* Six properties on offer, with est. 8 bln bbls in place
* Properties in Alberta, bids due Aug. 9
* Joins other offerings from Conoco, Shell
By Jeffrey Jones
CALGARY, Alberta, June 7 Koch Industries'
Canadian energy division has put interests in several
Alberta oil sands properties on the auction block, adding to a
growing list of opportunities for developing the massive
resource being shopped to potential bidders.
Koch Oil Sands Operating ULC is offering stakes in six
properties comprising 220,000 net acres, with total bitumen in
place estimated at more than 8 billion barrels, according to
Western Divestments, the financial adviser for the offering.
The recoverable resource potential is pegged at 2.9 billion
barrels, which could put the overall value of the assets in a
range between C$900 million and more than C$3 billion ($890
million and more than $2.9 billion), depending on the quality
and proximity to other holdings, FirstEnergy Capital Corp
analyst Michael Dunn said.
However, Koch did not specify what percentage it might offer
in the assets.
They include properties in the Cold Lake, Mackay, Firebag,
Muskwa, Namur and Pelican Lake regions of Alberta, the western
Canadian province whose oil sands resources represent the
world's third-largest crude deposit.
"Just to generalize, the leases would be worth the most to
those who are next door to them," Dunn said. Those operators
could be interested in adding to their own acreage, he said.
Western Divestments said the assets could eventually produce
more than 300,000 barrels a day.
Koch officials were not immediately available to comment on
U.S. billionaire Koch brothers, known for their support of
conservative causes, own the company and are longtime players in
Canada's energy sector.
In oil sands, Koch last made headlines in 2003 when it
decided against going ahead with a mining project called Fort
Hills after years of study and engineering work, balking at the
C$3.5 billion cost. That holding is now owned by Suncor Energy
Inc and Total SA.
The sale process comes as Canada's energy sector gears up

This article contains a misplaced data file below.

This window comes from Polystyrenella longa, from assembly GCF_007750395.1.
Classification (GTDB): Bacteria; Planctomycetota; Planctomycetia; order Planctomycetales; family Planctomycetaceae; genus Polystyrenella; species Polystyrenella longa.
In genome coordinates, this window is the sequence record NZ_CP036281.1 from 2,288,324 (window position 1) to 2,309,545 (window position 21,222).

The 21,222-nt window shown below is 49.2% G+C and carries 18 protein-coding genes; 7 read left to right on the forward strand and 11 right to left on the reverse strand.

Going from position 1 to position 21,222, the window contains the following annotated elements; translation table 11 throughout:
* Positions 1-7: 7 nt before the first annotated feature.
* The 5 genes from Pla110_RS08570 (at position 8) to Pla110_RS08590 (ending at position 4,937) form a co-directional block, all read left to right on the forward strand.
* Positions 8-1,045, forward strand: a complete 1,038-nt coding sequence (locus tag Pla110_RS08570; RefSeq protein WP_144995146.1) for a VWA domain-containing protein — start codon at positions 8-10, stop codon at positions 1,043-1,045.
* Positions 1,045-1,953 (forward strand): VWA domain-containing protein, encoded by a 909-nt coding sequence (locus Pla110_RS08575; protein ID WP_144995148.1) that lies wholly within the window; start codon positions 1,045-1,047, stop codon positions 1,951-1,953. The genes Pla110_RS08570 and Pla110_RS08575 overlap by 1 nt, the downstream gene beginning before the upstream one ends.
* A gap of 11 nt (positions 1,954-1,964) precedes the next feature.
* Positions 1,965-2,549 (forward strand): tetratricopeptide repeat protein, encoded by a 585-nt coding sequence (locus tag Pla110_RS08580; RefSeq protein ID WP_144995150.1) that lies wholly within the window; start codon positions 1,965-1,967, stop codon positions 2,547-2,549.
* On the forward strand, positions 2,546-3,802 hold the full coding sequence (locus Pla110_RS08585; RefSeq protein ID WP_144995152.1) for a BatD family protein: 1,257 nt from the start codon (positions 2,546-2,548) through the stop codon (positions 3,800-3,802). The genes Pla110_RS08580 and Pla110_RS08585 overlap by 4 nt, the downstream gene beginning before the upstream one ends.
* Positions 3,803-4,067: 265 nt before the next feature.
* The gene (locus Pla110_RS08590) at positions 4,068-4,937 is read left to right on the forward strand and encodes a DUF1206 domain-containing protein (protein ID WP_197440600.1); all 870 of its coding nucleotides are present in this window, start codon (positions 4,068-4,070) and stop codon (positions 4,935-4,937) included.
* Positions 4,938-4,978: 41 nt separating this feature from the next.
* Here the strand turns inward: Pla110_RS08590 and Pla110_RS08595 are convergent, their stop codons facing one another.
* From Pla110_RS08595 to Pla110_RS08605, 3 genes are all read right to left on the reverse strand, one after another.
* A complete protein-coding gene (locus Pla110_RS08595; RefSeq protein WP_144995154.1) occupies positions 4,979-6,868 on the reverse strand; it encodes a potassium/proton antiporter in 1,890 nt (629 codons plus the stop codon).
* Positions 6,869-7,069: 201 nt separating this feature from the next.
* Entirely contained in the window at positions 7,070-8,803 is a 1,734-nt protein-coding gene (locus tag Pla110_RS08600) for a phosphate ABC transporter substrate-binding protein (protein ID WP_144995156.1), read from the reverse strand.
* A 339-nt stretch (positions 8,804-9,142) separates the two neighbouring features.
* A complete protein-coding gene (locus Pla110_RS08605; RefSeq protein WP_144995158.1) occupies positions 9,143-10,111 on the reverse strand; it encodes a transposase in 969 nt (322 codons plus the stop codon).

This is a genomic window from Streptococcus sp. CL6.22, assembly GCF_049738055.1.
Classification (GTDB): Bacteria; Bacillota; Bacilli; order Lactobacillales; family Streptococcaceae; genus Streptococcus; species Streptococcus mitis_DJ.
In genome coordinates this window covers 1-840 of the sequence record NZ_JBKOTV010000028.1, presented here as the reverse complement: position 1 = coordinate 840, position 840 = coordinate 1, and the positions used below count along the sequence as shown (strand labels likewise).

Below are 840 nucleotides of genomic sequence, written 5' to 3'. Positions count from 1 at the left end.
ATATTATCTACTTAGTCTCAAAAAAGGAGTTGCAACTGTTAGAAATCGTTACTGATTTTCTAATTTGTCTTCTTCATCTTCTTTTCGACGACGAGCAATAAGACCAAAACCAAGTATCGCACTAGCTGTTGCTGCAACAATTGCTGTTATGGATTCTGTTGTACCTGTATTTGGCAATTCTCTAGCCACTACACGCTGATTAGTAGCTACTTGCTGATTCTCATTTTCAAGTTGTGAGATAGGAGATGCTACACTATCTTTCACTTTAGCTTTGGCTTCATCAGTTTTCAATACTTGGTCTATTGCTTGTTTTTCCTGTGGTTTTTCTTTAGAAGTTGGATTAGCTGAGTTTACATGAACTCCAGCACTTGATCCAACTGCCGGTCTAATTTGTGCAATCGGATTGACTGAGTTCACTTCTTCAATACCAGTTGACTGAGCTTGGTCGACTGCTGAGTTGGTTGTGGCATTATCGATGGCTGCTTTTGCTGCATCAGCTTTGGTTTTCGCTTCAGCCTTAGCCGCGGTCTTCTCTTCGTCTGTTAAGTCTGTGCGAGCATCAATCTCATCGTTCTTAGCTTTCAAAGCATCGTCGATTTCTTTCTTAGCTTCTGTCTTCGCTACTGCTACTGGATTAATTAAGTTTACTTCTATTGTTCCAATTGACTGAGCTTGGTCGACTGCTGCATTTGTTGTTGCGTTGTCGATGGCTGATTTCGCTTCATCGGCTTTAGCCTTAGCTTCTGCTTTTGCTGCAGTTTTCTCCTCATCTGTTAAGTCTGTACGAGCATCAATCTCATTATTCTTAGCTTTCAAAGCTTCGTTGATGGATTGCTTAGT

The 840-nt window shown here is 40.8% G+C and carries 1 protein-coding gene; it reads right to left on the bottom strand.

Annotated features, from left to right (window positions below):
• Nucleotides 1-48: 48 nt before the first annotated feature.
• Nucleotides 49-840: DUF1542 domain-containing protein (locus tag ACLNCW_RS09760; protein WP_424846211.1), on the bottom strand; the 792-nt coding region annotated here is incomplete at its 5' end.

for massive investments in oil sands and in the pipelines that
would carry the supplies to markets in the United States,
Eastern Canada and the Pacific coast for shipment to Asia.
This week, the Canadian Association of Petroleum Producers,
the industry's main lobby group, said it now predicts oil sands
production will double to 3.1 million barrels a day by 2020.
U.S. democrats who oppose TransCanada Corp's $7.8
billion Keystone XL pipeline to Texas from Alberta have said the
Kochs, whose company also has U.S. refining operations, would be
big beneficiaries of the controversial project.
Koch's offering follows other oil sands properties onto the
market, including a multibillion-dollar package of assets owned
by ConocoPhillips, said to be of interest to India's Oil
and Natural Gas Corp, and a smaller holding from Royal
Dutch Shell called Orion.
Asian companies, especially those from China, have been
among the most enthusiastic foreign investors in oil sands
operations in recent years.
Koch's properties would be designed for steam-assisted
gravity drainage projects, where, instead of mining, the bitumen
is pumped to the surface with the aid of steam.
One of them, the Cold Lake property, has regulatory approval
for a 10,000 bpd steam-assisted project and a 1,200 bpd
demonstration phase, according to the sales material. It has
development potential of 55,000 bpd, it said.
Bids are due by Aug. 9, said Moya Little, president of
Western Divestments. Confidential data on the properties will be
available by the end of June, she said.